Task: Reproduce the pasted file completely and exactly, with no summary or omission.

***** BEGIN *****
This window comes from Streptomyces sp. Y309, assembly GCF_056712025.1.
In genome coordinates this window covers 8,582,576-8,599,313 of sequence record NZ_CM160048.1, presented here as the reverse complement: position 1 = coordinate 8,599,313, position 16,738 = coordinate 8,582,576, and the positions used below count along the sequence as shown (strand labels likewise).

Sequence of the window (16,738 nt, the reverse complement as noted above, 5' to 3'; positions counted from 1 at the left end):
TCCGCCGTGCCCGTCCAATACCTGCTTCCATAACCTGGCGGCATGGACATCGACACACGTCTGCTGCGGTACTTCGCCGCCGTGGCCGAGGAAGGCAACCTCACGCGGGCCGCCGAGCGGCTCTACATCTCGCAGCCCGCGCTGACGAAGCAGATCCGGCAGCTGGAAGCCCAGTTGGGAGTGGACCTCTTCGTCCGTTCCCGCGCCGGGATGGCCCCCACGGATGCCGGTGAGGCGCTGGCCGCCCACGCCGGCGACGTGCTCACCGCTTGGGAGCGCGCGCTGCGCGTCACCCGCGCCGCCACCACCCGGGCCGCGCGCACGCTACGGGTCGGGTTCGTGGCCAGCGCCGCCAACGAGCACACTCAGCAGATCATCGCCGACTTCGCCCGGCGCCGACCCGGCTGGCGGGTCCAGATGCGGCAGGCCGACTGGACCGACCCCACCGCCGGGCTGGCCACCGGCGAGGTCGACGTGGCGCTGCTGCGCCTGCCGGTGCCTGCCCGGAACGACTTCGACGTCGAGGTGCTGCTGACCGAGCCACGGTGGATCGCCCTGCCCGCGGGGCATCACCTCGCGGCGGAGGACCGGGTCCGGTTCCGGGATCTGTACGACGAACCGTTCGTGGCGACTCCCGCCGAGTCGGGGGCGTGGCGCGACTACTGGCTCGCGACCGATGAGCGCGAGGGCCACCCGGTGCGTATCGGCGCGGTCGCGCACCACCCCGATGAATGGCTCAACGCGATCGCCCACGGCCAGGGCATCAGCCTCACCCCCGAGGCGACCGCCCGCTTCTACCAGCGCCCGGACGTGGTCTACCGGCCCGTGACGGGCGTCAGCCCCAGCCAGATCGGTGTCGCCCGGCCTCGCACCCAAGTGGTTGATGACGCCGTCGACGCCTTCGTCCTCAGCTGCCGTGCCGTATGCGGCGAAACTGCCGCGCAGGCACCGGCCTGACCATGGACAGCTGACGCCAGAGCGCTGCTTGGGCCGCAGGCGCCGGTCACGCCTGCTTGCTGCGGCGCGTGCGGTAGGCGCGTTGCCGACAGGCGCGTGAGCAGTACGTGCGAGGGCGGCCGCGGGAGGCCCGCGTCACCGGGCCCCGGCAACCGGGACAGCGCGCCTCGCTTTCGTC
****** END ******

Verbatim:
This window comes from Streptomyces sp. Y309, assembly GCF_056712025.1.
In genome coordinates this window covers 8,582,576-8,599,313 of sequence record NZ_CM160048.1, presented here as the reverse complement: position 1 = coordinate 8,599,313, position 16,738 = coordinate 8,582,576, and the positions used below count along the sequence as shown (strand labels likewise).

Sequence of the window (16,738 nt, the reverse complement as noted above, 5' to 3'; positions counted from 1 at the left end):
TCCGCCGTGCCCGTCCAATACCTGCTTCCATAACCTGGCGGCATGGACATCGACACACGTCTGCTGCGGTACTTCGCCGCCGTGGCCGAGGAAGGCAACCTCACGCGGGCCGCCGAGCGGCTCTACATCTCGCAGCCCGCGCTGACGAAGCAGATCCGGCAGCTGGAAGCCCAGTTGGGAGTGGACCTCTTCGTCCGTTCCCGCGCCGGGATGGCCCCCACGGATGCCGGTGAGGCGCTGGCCGCCCACGCCGGCGACGTGCTCACCGCTTGGGAGCGCGCGCTGCGCGTCACCCGCGCCGCCACCACCCGGGCCGCGCGCACGCTACGGGTCGGGTTCGTGGCCAGCGCCGCCAACGAGCACACTCAGCAGATCATCGCCGACTTCGCCCGGCGCCGACCCGGCTGGCGGGTCCAGATGCGGCAGGCCGACTGGACCGACCCCACCGCCGGGCTGGCCACCGGCGAGGTCGACGTGGCGCTGCTGCGCCTGCCGGTGCCTGCCCGGAACGACTTCGACGTCGAGGTGCTGCTGACCGAGCCACGGTGGATCGCCCTGCCCGCGGGGCATCACCTCGCGGCGGAGGACCGGGTCCGGTTCCGGGATCTGTACGACGAACCGTTCGTGGCGACTCCCGCCGAGTCGGGGGCGTGGCGCGACTACTGGCTCGCGACCGATGAGCGCGAGGGCCACCCGGTGCGTATCGGCGCGGTCGCGCACCACCCCGATGAATGGCTCAACGCGATCGCCCACGGCCAGGGCATCAGCCTCACCCCCGAGGCGACCGCCCGCTTCTACCAGCGCCCGGACGTGGTCTACCGGCCCGTGACGGGCGTCAGCCCCAGCCAGATCGGTGTCGCCCGGCCTCGCACCCAAGTGGTTGATGACGCCGTCGACGCCTTCGTCCTCAGCTGCCGTGCCGTATGCGGCGAAACTGCCGCGCAGGCACCGGCCTGACCATGGACAGCTGACGCCAGAGCGCTGCTTGGGCCGCAGGCGCCGGTCACGCCTGCTTGCTGCGGCGCGTGCGGTAGGCGCGTTGCCGACAGGCGCGTGAGCAGTACGTGCGAGGGCGGCCGCGGGAGGCCCGCGTCACCGGGCCCCGGCAACCGGGACAGCGCGCCTCGCTTTCGTC